Foley Beach addresses GAFCON Ireland conference in Belfast

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The Most Revd Foley Beach, Archbishop of the Anglican Church in America (ACNA) and Chairman of GAFCON (Global Anglican Futures Conference) addressed the fourth public gathering of GAFCON Ireland.  The event took place at St Anne’s Cathedral.  Archbishop Ben Kwashi of the Diocese of Jos, Nigeria and General Secretary of GAFCON,also addressed the gathering.

The audience, composed mostly of laity, numbered about 150.  Of that number around twenty were serving parish clergy.  Three of the current members of the House of Bishops were in attendance.  Bishop George Davison of the Diocese of Connor, Bishop David McClay of the Diocese of Down & Dromore, and Bishop Ferran Glenfield of the Diocese Kilmore, Elphin, & Ardagh attended.  Ken Clarke, the retired Bishop of Kilmore, Elphin, and Ardagh was the only former diocesan bishop amongst the audience.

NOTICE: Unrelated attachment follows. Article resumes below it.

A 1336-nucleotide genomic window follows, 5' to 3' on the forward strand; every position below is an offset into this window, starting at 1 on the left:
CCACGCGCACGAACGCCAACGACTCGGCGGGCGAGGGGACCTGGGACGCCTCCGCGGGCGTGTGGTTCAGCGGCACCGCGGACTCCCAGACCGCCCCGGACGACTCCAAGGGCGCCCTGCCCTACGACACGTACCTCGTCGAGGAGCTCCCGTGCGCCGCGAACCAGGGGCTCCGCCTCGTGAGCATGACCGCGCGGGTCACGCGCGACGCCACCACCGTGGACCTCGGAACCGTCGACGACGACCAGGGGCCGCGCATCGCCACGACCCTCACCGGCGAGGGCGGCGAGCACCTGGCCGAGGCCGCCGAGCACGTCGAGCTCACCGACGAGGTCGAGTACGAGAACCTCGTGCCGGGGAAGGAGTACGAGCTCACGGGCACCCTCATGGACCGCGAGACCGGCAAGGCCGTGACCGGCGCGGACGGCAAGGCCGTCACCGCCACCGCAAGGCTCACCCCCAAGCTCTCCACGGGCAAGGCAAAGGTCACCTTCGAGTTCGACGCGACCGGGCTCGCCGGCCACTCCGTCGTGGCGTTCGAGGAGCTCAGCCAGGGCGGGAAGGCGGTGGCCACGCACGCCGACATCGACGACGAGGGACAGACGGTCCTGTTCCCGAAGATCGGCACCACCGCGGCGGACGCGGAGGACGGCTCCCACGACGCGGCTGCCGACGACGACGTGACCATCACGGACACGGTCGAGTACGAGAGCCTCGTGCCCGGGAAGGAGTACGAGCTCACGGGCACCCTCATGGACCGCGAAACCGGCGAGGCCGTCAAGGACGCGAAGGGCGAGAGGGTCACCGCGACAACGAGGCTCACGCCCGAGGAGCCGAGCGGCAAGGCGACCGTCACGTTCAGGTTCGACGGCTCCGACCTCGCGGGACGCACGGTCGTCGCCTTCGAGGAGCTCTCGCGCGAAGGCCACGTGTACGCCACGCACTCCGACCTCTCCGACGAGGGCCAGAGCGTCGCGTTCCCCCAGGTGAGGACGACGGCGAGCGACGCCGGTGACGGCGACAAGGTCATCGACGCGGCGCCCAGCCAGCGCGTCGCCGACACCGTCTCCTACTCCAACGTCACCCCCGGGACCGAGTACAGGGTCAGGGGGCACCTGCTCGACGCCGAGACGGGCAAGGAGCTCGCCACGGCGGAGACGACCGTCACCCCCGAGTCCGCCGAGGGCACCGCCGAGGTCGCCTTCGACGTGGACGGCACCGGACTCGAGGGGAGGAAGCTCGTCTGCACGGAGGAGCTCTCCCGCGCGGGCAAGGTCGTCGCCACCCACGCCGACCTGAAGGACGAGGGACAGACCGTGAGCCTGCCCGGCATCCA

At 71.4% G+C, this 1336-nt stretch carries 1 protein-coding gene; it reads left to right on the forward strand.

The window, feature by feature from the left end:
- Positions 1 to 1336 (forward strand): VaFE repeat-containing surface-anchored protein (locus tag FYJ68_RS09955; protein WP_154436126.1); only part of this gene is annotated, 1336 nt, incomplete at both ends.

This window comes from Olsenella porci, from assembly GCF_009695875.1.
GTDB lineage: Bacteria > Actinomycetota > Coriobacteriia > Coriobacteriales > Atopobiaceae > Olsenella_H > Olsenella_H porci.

The Revd Timothy Anderson, Rector of St Elizabeth’s Church, Dundonald and Chairman of GAFCON Ireland greeted and began the event.

The attendees also heard from The Revd Dr Nick Tucker from St Bartholomew’s, Edgbaston in Birmingham.  Tucker played a prominent role as a speaker in the second world-wide GAFCON gathering in Nairobi, Kenya.

Leaders of GAFCON Ireland also spoke at the day-long event.  The Revd Trevor Johnston, Rector of All Saints, Belfast interviewed Beach and Bishop David McClay interviewed Archbishop Ben Kwashi.  

The conference had been scheduled for last year but was postponed by the pandemic and resulting lockdowns.  Archbishop Kwashi underwent cancer treatment during that time frame.  He is now recovered.  

Beach’s address spelled out a litany of problems facing the Anglican Communion.  He called those in attendance to be vigilant in opposing revisionist theology.  He said that people were trying to introduce “Neo-paganism” to replace “historical Anglicanism.”  

His main address was taken from the Epistle of Jude.

The entire day-long meeting can be viewed on YouTube but Beach’s address starts at two hours into the gathering.